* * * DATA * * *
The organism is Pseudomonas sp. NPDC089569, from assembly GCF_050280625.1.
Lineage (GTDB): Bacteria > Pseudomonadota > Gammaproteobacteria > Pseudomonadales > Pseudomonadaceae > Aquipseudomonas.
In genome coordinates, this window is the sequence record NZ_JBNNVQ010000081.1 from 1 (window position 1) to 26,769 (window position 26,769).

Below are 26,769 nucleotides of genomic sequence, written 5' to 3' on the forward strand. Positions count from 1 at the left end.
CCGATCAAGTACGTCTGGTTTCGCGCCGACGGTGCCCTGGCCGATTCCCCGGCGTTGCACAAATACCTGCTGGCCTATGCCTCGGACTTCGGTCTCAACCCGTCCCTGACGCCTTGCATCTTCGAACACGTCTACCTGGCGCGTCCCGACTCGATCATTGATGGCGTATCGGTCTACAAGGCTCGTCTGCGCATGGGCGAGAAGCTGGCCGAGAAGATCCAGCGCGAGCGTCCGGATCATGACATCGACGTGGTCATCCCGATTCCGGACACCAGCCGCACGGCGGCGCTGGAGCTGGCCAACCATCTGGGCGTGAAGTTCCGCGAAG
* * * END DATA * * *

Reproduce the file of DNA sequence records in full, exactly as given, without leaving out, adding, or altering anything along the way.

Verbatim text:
The organism is Pseudomonas sp. NPDC089569, from assembly GCF_050280625.1.
Lineage (GTDB): Bacteria > Pseudomonadota > Gammaproteobacteria > Pseudomonadales > Pseudomonadaceae > Aquipseudomonas.
In genome coordinates, this window is the sequence record NZ_JBNNVQ010000081.1 from 1 (window position 1) to 26,769 (window position 26,769).

Below are 26,769 nucleotides of genomic sequence, written 5' to 3' on the forward strand. Positions count from 1 at the left end.
CCGATCAAGTACGTCTGGTTTCGCGCCGACGGTGCCCTGGCCGATTCCCCGGCGTTGCACAAATACCTGCTGGCCTATGCCTCGGACTTCGGTCTCAACCCGTCCCTGACGCCTTGCATCTTCGAACACGTCTACCTGGCGCGTCCCGACTCGATCATTGATGGCGTATCGGTCTACAAGGCTCGTCTGCGCATGGGCGAGAAGCTGGCCGAGAAGATCCAGCGCGAGCGTCCGGATCATGACATCGACGTGGTCATCCCGATTCCGGACACCAGCCGCACGGCGGCGCTGGAGCTGGCCAACCATCTGGGCGTGAAGTTCCGCGAAG